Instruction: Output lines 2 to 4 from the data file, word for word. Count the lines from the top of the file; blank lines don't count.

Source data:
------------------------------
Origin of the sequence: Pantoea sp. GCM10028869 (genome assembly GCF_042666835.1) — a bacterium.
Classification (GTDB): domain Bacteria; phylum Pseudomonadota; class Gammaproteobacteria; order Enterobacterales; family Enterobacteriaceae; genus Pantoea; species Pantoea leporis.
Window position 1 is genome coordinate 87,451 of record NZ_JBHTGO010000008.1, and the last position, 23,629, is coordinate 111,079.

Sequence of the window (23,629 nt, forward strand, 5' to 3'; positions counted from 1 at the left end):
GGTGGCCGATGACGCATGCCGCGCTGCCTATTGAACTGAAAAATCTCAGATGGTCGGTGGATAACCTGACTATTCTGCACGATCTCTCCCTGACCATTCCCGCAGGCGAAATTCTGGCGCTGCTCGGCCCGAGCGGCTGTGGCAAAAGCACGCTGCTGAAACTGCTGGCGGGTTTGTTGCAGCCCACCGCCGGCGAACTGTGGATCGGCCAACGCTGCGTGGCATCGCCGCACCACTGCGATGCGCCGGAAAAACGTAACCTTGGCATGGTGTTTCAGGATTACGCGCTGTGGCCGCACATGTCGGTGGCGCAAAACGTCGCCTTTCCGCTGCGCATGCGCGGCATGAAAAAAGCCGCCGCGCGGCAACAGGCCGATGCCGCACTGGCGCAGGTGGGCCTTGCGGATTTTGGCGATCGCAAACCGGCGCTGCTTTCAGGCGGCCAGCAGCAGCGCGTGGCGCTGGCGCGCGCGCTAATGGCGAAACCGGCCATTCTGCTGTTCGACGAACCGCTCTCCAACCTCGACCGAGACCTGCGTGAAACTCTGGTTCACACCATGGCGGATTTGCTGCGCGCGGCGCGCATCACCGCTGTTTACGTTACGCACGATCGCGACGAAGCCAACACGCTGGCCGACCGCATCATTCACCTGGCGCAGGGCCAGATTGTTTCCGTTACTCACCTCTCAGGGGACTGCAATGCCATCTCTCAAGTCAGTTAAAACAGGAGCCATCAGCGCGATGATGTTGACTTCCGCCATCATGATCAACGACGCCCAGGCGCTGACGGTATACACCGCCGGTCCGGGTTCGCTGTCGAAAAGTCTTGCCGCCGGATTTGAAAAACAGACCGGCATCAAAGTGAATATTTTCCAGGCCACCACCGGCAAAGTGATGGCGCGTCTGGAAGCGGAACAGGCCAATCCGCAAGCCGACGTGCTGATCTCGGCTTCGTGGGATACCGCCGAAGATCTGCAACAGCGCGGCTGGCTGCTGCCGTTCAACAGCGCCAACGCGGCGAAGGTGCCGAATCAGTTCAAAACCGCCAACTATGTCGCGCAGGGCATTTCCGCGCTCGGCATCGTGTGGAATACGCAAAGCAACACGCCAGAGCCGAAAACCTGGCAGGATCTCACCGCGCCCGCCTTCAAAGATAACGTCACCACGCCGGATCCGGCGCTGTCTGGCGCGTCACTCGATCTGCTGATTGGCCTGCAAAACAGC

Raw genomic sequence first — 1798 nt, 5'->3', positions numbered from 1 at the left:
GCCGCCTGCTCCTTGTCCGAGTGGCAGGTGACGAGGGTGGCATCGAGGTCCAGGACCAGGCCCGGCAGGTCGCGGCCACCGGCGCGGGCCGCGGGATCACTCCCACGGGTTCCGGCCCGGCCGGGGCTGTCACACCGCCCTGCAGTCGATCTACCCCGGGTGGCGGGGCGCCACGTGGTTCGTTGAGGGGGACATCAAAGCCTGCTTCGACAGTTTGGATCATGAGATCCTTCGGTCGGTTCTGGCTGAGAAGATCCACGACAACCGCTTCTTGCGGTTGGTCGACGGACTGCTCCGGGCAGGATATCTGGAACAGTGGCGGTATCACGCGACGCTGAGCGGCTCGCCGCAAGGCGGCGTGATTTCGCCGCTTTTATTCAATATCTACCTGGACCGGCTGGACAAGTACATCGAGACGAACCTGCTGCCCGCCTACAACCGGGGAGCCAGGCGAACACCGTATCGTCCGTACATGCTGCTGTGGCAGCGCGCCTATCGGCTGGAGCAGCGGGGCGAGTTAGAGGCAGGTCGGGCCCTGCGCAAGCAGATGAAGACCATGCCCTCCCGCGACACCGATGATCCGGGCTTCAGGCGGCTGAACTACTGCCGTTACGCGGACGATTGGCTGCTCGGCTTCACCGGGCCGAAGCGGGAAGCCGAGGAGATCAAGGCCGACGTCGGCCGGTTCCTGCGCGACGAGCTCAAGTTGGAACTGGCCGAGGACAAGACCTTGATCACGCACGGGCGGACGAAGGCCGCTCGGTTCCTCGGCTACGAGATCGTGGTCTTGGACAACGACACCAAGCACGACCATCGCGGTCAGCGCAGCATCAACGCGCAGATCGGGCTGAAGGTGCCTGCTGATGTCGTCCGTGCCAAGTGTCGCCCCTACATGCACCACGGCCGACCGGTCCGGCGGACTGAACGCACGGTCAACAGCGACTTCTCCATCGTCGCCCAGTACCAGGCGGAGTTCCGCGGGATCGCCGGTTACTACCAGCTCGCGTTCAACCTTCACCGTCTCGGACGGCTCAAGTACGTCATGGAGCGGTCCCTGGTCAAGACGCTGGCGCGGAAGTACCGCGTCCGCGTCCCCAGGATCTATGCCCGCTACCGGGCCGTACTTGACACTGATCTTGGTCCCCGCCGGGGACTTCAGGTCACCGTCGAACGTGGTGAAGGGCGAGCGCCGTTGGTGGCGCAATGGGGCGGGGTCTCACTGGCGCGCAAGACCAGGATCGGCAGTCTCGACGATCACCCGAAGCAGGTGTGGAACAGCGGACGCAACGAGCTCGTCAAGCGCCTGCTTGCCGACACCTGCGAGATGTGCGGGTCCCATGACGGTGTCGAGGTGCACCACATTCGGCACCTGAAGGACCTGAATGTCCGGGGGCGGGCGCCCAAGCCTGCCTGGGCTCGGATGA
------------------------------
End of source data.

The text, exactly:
Classification (GTDB): domain Bacteria; phylum Pseudomonadota; class Gammaproteobacteria; order Enterobacterales; family Enterobacteriaceae; genus Pantoea; species Pantoea leporis.
Window position 1 is genome coordinate 87,451 of record NZ_JBHTGO010000008.1, and the last position, 23,629, is coordinate 111,079.

Sequence of the window (23,629 nt, forward strand, 5' to 3'; positions counted from 1 at the left end):